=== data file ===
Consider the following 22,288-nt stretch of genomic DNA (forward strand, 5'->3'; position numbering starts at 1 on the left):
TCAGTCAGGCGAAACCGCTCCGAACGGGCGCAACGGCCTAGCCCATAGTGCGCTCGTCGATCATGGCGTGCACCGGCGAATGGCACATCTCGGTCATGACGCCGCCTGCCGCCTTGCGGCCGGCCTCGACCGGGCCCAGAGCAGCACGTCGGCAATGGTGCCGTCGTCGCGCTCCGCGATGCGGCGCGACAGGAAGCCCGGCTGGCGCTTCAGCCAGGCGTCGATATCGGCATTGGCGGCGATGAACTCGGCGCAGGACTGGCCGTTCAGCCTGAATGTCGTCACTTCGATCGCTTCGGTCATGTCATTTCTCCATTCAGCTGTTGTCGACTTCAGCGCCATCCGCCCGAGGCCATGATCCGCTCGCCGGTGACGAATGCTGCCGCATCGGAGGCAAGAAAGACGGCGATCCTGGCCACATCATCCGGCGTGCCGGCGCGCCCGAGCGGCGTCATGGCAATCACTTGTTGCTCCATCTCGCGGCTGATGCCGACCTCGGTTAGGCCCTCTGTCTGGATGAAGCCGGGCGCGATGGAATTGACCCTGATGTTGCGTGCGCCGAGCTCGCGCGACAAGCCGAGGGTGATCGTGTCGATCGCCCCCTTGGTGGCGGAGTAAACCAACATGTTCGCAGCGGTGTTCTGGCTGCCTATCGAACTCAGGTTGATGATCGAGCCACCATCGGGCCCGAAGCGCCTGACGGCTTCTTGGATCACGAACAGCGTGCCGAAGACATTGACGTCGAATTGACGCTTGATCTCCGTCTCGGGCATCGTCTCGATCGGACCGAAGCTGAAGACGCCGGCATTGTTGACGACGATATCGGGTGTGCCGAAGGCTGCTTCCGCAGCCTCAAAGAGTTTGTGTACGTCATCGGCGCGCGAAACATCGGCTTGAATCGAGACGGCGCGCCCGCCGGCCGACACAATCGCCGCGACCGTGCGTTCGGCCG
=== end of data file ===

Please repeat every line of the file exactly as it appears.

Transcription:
Consider the following 22,288-nt stretch of genomic DNA (forward strand, 5'->3'; position numbering starts at 1 on the left):
TCAGTCAGGCGAAACCGCTCCGAACGGGCGCAACGGCCTAGCCCATAGTGCGCTCGTCGATCATGGCGTGCACCGGCGAATGGCACATCTCGGTCATGACGCCGCCTGCCGCCTTGCGGCCGGCCTCGACCGGGCCCAGAGCAGCACGTCGGCAATGGTGCCGTCGTCGCGCTCCGCGATGCGGCGCGACAGGAAGCCCGGCTGGCGCTTCAGCCAGGCGTCGATATCGGCATTGGCGGCGATGAACTCGGCGCAGGACTGGCCGTTCAGCCTGAATGTCGTCACTTCGATCGCTTCGGTCATGTCATTTCTCCATTCAGCTGTTGTCGACTTCAGCGCCATCCGCCCGAGGCCATGATCCGCTCGCCGGTGACGAATGCTGCCGCATCGGAGGCAAGAAAGACGGCGATCCTGGCCACATCATCCGGCGTGCCGGCGCGCCCGAGCGGCGTCATGGCAATCACTTGTTGCTCCATCTCGCGGCTGATGCCGACCTCGGTTAGGCCCTCTGTCTGGATGAAGCCGGGCGCGATGGAATTGACCCTGATGTTGCGTGCGCCGAGCTCGCGCGACAAGCCGAGGGTGATCGTGTCGATCGCCCCCTTGGTGGCGGAGTAAACCAACATGTTCGCAGCGGTGTTCTGGCTGCCTATCGAACTCAGGTTGATGATCGAGCCACCATCGGGCCCGAAGCGCCTGACGGCTTCTTGGATCACGAACAGCGTGCCGAAGACATTGACGTCGAATTGACGCTTGATCTCCGTCTCGGGCATCGTCTCGATCGGACCGAAGCTGAAGACGCCGGCATTGTTGACGACGATATCGGGTGTGCCGAAGGCTGCTTCCGCAGCCTCAAAGAGTTTGTGTACGTCATCGGCGCGCGAAACATCGGCTTGAATCGAGACGGCGCGCCCGCCGGCCGACACAATCGCCGCGACCGTGCGTTCGGCCG